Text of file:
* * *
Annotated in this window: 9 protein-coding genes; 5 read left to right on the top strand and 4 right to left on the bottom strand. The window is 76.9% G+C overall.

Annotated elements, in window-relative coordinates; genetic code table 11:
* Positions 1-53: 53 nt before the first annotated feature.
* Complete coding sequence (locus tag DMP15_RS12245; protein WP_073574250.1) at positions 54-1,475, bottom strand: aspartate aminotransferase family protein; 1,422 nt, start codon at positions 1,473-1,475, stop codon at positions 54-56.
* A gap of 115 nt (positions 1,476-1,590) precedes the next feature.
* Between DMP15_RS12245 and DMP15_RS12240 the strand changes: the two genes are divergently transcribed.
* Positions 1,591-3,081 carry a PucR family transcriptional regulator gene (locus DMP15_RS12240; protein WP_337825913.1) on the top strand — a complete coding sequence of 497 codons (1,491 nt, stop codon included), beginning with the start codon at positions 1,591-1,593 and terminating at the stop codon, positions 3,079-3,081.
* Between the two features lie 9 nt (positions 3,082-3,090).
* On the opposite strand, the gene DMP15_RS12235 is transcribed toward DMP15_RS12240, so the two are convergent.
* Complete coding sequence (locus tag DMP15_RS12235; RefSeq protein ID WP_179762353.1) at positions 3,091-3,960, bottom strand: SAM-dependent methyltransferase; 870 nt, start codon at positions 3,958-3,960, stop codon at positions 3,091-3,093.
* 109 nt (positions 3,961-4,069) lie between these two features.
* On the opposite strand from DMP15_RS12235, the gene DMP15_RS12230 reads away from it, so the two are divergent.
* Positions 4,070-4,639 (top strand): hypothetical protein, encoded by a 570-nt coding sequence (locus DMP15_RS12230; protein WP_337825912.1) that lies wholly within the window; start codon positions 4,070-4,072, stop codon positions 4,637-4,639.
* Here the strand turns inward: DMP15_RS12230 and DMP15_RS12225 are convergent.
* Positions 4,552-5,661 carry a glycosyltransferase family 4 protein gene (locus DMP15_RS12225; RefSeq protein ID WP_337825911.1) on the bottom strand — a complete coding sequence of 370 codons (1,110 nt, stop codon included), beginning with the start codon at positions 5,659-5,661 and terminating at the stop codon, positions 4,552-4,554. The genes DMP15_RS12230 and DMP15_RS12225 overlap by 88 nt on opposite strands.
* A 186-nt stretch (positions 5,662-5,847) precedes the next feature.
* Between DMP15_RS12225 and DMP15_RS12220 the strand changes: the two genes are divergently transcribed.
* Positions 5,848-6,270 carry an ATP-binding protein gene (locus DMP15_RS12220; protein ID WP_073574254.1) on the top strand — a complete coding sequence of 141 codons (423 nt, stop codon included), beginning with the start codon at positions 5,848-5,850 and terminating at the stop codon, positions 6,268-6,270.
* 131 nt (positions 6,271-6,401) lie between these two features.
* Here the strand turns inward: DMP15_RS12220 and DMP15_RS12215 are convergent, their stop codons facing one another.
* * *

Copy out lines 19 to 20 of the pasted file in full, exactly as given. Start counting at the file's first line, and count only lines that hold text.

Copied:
* 131 nt (positions 6,271-6,401) lie between these two features.
* Here the strand turns inward: DMP15_RS12220 and DMP15_RS12215 are convergent, their stop codons facing one another.